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Statutes Amendment (Explosives) Bill

Adjourned debate on second reading.

(Continued from 19 October 2017.)

The Hon. A.L. McLACHLAN (12:48): I rise to speak to the Statutes Amendment (Explosives) Bill. I speak on behalf of the Liberal Party and indicate that we are supporting the second reading. The bill seeks to amend the Criminal Law Consolidation Act and the Summary Offences Act to provide tougher penalty provisions for homemade bomb makers. The government has advised that the current legislative means of controlling explosives largely deal with commercial and maritime misuse, or manufacture of explosives. The bill creates new criminal offences relating to explosives with severe penalties imposed. The new offences proposed by the bill include:

the unlawful use of an explosive device, carrying a maximum penalty of 20 years’ imprisonment;

possession of an explosive device in a public place without lawful excuse, carrying a maximum penalty of 10 years’ imprisonment;

possession or taking steps in the process of manufacturing an explosive device without lawful excuse, carrying a maximum penalty of seven years’ imprisonment; and

possession or supply of an explosive substance, prescribed equipment or instructions on how to make an explosive device in suspicious circumstances and without lawful excuse. These carry a maximum penalty of seven years’ imprisonment.

The bill also creates a bomb hoax offence, which carries a maximum penalty of imprisonment for five years. The government has provided some advice on the existence of similar offence provisions interstate in Western Australia, Victoria, New South Wales and Tasmania.

The bill also seeks to amend the Summary Procedure Act to provide police with additional search and seizure powers during the investigation of explosive offences. These new powers are proposed to be added to the Summary Offences Act. When introducing the bill, the government stated that these powers will ensure that the police have the tools to effectively detect and investigate activity connected with domestic manufacture, possession or use of improvised explosive devices, as well as the related precursors, instructions—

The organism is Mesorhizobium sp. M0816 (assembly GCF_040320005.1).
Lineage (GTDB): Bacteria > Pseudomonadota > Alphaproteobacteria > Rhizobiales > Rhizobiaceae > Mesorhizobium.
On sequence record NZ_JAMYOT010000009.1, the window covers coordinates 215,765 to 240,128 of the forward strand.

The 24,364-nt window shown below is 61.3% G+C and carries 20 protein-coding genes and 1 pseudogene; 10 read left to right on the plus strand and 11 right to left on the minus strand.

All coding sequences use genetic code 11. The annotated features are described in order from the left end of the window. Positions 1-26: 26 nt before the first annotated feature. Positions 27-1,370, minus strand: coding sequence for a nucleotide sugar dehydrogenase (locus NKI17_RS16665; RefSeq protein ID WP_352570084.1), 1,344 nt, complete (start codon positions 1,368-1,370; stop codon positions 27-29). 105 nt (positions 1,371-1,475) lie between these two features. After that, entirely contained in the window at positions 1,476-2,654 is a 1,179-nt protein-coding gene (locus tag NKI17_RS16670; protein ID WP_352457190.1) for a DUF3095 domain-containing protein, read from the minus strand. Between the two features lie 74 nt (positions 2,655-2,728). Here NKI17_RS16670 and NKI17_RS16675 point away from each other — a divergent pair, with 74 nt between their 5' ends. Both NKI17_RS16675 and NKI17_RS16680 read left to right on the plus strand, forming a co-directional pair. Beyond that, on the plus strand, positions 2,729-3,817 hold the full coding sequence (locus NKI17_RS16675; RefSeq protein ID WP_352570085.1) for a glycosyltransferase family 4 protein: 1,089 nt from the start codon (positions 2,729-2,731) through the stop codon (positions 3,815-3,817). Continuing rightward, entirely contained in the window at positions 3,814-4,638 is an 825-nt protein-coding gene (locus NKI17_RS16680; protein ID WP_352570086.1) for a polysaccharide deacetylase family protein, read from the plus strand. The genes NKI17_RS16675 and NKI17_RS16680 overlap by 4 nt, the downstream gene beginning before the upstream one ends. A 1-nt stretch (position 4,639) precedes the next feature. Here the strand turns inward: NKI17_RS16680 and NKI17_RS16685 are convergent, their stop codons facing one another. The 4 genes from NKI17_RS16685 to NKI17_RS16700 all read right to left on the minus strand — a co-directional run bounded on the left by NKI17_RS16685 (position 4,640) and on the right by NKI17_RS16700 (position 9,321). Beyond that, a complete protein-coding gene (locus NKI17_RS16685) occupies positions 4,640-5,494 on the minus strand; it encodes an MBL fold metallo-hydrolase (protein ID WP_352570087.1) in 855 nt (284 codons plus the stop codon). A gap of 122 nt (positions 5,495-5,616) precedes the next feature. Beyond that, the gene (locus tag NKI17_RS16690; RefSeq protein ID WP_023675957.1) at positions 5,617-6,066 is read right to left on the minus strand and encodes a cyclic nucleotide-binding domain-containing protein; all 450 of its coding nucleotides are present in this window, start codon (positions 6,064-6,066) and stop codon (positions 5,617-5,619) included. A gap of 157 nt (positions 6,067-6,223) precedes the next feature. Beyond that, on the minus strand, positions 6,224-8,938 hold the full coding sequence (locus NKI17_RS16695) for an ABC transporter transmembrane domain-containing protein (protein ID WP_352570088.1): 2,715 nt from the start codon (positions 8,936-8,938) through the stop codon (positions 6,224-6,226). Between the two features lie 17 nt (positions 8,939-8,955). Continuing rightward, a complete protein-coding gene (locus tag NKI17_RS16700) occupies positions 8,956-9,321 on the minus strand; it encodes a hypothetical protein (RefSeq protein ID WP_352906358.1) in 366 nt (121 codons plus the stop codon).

Members interjecting:

The ACTING PRESIDENT (Hon. J.S.L. Dawkins): Order! The level of conversation is making it difficult for me to hear the honourable member. The Hon. Mr McLachlan has the call.

The Hon. A.L. McLACHLAN: Thank you for your protection, Mr Acting President—as well as the related precursors, instructions and apparatus. It was also stated that these changes will make it clear to the community that such activity can only be for a lawful purpose.

If passed, the new powers will enable police officers to enter and search a premises at any time, for the purposes of ascertaining whether an explosives offence is being or has been committed. The proposed changes would also enable police officers to break into or open any part of the premises or items inside the premises, and to require the drivers of vehicles to stop to enable the search to be conducted.

The provisions will also enable police to seize property that may be intended for use in an offence, or may constitute evidence of an offence. The bill sets out procedures to be followed with regard to the destruction of any seized property to ensure that the safety of police officers attending a potential explosives offence is not jeopardised. These new police powers are the more controversial aspects of the bill.

I indicate to the chamber that I seek answers from the government in relation to the search powers, in particular why the government deems them necessary, having regard to other search and seizure powers that are currently available to the South Australia Police, and which include a general search warrant. I ask that they be provided at the second reading summing-up. In other words, why is it necessary in this bill to have specific search and seizure powers in relation to explosives, as opposed to being able to rely on existing powers that currently support police work in the field?

In relation to these powers, the Liberal Party has filed some amendments. At the moment they do not seek to obstruct these powers or curtail them, but the Liberal draft amendments effectively provide that the Attorney-General will take a review of the amendments proposed to the bill after three years, and police are to include in their annual report: the number of occasions on which the new search powers were exercised; the number of occasions on which property was seized as a result of the exercise of the search powers and the nature of the property seized; whether anyone was charged with explosive offences in connection with those search powers; and, any other information requested by the minister, including, of course, current ancillary provisions regarding the tabling of a report of the review.

I look forward to a response to my query in relation to why the additional search powers are required, having regard to existing laws. As I indicated, the Liberal Party will support the second reading.

Debate adjourned on motion of Hon. J.E. Hanson.

See full session on Hansard